Skip to content

Health & Parenting

Font Size

Cognitive Development, Ages 15 to 18 Years - Topic Overview

By age 16, most teens are developing the ability to think abstractly, deal with several concepts at the same time, and imagine the future consequences of their actions. This type of thinking in a logical sequence continues to develop into adulthood.

Also by age 16, teens can learn to process more complex problems, to develop and test theories, to understand analogies, to reason inductively and deductively, and to think inferentially. They are better able to handle a more demanding high school curriculum because their memory and organizational abilities—such as time management, test preparation, and study skills—improve. Written and spoken language become more and more sophisticated. They may also begin to grasp political, moral, social, and philosophical concepts.

Most teens know the right thing to do. But their self-centered thoughts and behaviors may sway them to act with little thought about the end result. Bit by bit, their moral sense continues to evolve.

Sometimes teens grow a bit arrogant with their newfound mental abilities, and some parents complain that their teens "know everything." It can sometimes be difficult to deal with teens during this time because although they understand that others have differing viewpoints, they often firmly believe their own perception is the most true or valid.

Even though teens are forming adult cognitive abilities, they still do not have the life experiences to guide them in making the best choices. Indeed, adults struggle with this, too. They may reason that focusing on getting good grades in high school may further their academic future, but they might choose to spend their time working or socializing.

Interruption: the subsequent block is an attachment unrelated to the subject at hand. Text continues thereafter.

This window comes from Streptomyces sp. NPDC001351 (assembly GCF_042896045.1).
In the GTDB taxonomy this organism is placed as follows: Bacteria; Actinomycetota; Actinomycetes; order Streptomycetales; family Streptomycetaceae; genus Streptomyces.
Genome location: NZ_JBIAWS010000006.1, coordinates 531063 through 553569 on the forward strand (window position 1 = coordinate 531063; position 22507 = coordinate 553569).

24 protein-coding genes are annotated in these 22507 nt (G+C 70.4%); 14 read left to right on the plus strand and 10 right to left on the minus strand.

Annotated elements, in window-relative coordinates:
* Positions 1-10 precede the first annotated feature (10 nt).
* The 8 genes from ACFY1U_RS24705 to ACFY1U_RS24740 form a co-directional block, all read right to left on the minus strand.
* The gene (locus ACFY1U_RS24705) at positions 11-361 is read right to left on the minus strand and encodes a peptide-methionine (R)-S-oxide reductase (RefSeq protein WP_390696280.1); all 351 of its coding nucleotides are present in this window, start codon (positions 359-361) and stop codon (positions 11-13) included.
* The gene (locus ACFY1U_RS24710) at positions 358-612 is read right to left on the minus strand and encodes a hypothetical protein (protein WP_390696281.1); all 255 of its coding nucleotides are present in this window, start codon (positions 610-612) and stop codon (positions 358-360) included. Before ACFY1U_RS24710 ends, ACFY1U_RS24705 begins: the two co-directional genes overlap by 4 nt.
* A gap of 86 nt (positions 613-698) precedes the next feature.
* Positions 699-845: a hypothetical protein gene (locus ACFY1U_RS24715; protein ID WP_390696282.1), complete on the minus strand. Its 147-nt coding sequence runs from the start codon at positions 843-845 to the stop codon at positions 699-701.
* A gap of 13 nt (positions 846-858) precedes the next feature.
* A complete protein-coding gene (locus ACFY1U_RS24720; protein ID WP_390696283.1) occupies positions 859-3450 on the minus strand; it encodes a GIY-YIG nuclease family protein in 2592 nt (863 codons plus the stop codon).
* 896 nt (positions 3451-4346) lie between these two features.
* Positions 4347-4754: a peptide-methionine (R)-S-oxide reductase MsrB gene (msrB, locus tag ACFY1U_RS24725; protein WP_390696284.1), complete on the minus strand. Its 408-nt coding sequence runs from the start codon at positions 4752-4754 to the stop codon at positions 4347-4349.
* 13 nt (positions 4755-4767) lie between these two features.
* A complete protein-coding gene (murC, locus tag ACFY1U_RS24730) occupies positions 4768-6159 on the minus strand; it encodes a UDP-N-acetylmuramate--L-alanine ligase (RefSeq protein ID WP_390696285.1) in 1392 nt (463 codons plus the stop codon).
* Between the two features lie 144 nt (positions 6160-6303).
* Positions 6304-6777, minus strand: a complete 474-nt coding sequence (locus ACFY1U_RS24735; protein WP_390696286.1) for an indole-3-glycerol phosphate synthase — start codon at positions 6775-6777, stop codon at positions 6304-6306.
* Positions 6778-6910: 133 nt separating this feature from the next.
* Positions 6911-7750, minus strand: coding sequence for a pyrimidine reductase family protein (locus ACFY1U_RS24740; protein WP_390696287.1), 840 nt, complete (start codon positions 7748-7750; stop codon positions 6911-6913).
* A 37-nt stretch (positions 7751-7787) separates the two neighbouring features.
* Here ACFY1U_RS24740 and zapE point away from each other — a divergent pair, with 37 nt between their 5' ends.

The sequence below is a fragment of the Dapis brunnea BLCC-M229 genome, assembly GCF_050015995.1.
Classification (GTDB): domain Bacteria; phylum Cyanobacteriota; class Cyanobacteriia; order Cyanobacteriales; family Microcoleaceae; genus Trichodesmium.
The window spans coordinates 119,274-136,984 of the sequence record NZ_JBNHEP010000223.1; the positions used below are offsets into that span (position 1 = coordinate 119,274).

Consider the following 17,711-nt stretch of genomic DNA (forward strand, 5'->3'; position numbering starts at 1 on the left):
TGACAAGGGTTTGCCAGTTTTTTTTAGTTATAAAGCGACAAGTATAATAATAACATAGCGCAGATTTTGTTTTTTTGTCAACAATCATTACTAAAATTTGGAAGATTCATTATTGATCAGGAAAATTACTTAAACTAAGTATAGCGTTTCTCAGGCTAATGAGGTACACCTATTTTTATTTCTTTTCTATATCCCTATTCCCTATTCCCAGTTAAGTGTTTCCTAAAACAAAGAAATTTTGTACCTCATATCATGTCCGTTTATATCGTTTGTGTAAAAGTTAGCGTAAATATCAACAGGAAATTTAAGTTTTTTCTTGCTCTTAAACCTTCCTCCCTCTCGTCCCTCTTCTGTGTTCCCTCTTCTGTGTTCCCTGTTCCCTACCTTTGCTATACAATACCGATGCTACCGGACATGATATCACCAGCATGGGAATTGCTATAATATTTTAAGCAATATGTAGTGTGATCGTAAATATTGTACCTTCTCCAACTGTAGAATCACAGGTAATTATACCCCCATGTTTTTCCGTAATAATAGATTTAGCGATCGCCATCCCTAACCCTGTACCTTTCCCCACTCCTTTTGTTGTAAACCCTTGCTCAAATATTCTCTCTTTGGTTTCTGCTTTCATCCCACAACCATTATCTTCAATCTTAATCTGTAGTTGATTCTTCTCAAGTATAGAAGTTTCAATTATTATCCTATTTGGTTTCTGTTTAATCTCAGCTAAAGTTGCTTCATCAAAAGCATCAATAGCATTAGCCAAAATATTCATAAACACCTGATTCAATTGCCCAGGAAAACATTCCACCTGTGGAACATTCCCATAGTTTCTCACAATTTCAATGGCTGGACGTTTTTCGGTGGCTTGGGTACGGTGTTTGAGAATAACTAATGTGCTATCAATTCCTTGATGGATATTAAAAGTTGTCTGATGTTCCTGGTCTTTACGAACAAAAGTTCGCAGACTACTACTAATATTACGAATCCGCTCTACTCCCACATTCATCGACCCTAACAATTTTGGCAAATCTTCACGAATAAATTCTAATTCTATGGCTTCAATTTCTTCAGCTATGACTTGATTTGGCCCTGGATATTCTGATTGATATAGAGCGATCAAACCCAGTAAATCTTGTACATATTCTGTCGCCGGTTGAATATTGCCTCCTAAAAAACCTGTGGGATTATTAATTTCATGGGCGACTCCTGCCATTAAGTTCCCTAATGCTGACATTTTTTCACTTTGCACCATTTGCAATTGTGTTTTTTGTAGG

Researchers theorize that a teen's experiences determine, to a large degree, which connections in the brain are made stronger and which are "pruned," a sort of "use it or lose it" process. Researchers suggest that teens' accomplishments in sports or academics, for example, may positively affect the way they think for the rest of their lives. Advanced mental development may be the result of dramatic brain growth during puberty and then a refining process seen in the late teen years.

    WebMD Medical Reference from Healthwise

    Last Updated: April 06, 2012
    This information is not intended to replace the advice of a doctor. Healthwise disclaims any liability for the decisions you make based on this information.
    1
    Next Article:

    Cognitive Development, Ages 15 to 18 Years Topics

    Today on WebMD

    Girl holding up card with BMI written
    Is your child at a healthy weight?
    toddler climbing
    What happens in your child’s second year.
     
    father and son with laundry basket
    Get your kids to help around the house.
    boy frowning at brocolli
    Tips for dealing with mealtime mayhem
     
    mother and daughter talking
    Tool
    child brushing his teeth
    Slideshow
     
    Sipping hot tea
    Slideshow
    Young woman holding lip at dentists office
    Video
     
    Which Vaccines Do Adults Need
    Article
    rl with friends
    fitSlideshow
     
    tissue box
    Quiz
    Child with adhd
    Slideshow